I’ve written about how Delta overcharges you for award tickets and how sometimes adding a connecting flight segment can reduce that price. With SkyMiles you can benefit from throwaway and hidden city ticketing on award travel. You also get:
- Different saver award prices based on destination, even for the same flights
- Different saver award prices for the same destination, but for different days
Delta would say of course that’s the case. There’s no longer an award chart. They don’t make promises to members about what an award will cost. And paid airfares can vary wildly, so their awards do too.
However miles aren’t like cash. You can spend cash anywhere — with Delta, with United, with Qatar Airways or Amazon.com. You can spend SkyMiles where and at whatever price Delta says. There’s no independent central bank either. And rather than being ‘revenue-based’ they keep raising the lowest prices, even when paid tickets cost less.
It appears that SkyMiles is now charging 105,000 miles each way for transatlantic business class awards, up from 86,000 miles. That’s a 22% devaluation without notice on top of Delta’s already most-expensive saver awards compared to competitors.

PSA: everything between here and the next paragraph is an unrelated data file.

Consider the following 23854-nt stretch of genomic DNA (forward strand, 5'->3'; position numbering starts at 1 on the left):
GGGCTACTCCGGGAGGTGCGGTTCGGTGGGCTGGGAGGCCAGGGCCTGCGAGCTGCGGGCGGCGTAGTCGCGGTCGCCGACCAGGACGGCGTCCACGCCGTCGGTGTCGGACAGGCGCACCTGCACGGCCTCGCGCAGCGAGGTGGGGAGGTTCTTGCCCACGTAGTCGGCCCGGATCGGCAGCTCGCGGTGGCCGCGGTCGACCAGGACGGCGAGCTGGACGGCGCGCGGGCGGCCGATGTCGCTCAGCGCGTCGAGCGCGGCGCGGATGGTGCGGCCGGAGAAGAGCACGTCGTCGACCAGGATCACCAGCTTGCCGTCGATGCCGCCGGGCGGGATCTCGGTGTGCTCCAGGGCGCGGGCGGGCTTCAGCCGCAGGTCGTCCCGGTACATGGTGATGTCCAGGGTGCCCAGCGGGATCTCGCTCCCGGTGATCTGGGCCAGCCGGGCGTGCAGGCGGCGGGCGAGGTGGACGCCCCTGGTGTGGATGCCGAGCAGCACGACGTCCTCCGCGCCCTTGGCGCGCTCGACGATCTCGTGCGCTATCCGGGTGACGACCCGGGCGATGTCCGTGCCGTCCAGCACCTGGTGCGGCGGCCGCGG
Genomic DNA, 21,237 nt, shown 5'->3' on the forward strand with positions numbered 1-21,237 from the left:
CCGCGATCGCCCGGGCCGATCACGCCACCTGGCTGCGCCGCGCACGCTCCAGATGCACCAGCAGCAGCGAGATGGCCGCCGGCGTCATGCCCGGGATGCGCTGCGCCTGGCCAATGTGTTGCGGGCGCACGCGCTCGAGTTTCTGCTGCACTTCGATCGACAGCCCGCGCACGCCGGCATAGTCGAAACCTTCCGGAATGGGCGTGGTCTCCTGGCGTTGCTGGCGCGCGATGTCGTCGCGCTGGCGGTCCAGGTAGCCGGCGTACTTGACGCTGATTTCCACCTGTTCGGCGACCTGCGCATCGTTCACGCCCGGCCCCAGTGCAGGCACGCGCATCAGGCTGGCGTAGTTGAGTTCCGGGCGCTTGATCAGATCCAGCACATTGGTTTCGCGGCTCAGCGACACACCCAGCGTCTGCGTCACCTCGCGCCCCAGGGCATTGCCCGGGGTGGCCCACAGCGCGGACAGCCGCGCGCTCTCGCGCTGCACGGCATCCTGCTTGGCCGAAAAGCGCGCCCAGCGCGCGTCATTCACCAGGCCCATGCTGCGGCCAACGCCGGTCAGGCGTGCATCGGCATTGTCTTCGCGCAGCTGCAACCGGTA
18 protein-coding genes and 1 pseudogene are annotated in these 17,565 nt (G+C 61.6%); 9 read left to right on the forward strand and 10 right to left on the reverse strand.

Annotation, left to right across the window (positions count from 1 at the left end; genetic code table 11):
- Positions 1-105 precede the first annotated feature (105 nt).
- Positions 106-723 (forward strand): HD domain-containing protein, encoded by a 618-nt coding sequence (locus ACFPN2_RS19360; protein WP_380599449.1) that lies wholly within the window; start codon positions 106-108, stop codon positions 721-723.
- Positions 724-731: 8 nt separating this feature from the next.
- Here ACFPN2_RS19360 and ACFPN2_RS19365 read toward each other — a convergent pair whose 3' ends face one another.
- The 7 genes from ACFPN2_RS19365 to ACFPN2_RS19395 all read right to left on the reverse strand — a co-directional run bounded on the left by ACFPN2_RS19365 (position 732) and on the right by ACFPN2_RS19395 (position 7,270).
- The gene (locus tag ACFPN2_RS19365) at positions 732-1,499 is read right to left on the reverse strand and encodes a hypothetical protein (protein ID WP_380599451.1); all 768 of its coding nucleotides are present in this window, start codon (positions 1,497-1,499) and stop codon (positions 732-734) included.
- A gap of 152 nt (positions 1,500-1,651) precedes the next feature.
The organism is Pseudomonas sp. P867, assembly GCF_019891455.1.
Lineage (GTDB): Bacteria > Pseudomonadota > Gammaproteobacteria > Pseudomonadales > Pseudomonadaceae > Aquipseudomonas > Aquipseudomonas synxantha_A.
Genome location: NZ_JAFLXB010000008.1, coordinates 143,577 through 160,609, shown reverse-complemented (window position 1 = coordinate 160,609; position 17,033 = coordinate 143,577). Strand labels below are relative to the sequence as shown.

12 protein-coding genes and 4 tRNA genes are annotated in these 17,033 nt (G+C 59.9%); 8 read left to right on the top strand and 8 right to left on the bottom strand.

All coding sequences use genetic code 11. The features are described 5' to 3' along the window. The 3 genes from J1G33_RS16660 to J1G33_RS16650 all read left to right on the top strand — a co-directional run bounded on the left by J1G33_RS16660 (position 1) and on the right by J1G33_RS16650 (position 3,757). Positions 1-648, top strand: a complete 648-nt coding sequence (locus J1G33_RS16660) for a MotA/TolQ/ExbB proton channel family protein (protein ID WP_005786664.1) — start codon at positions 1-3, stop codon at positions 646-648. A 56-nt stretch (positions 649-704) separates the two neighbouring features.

Here’s a search for Delta metal New York JFK – London Heathrow award space.
That makes the least-expensive Delta business class roundtrips 210,000 miles. (Sometimes Delta roundtrip awards are cheaper than booking two one ways, but not in this case.)
Available Delta business class saver awards are bookable of course with miles from partners for less such as Virgin Atlantic or Air France KLM.
Partner awards booked with SkyMiles haven’t gone up in price, either, here’s Virgin Atlantic one way business class still 86,000 (which is not in itself a value).
When Delta raised transatlantic prices to 86,000 miles just over a year ago they rolled back the increase briefly, before bumping it up again to 82,000 miles in June. So we don’t know if this new highest price will hold in the immediate term.
A year ago the saver price was 70,000 miles, this is a 50% increase in a year. That’s nothing like what paid travel is doing. Delta’s revenue-based model appears to price in Bolivars, not dollars.
(HT: Don G.)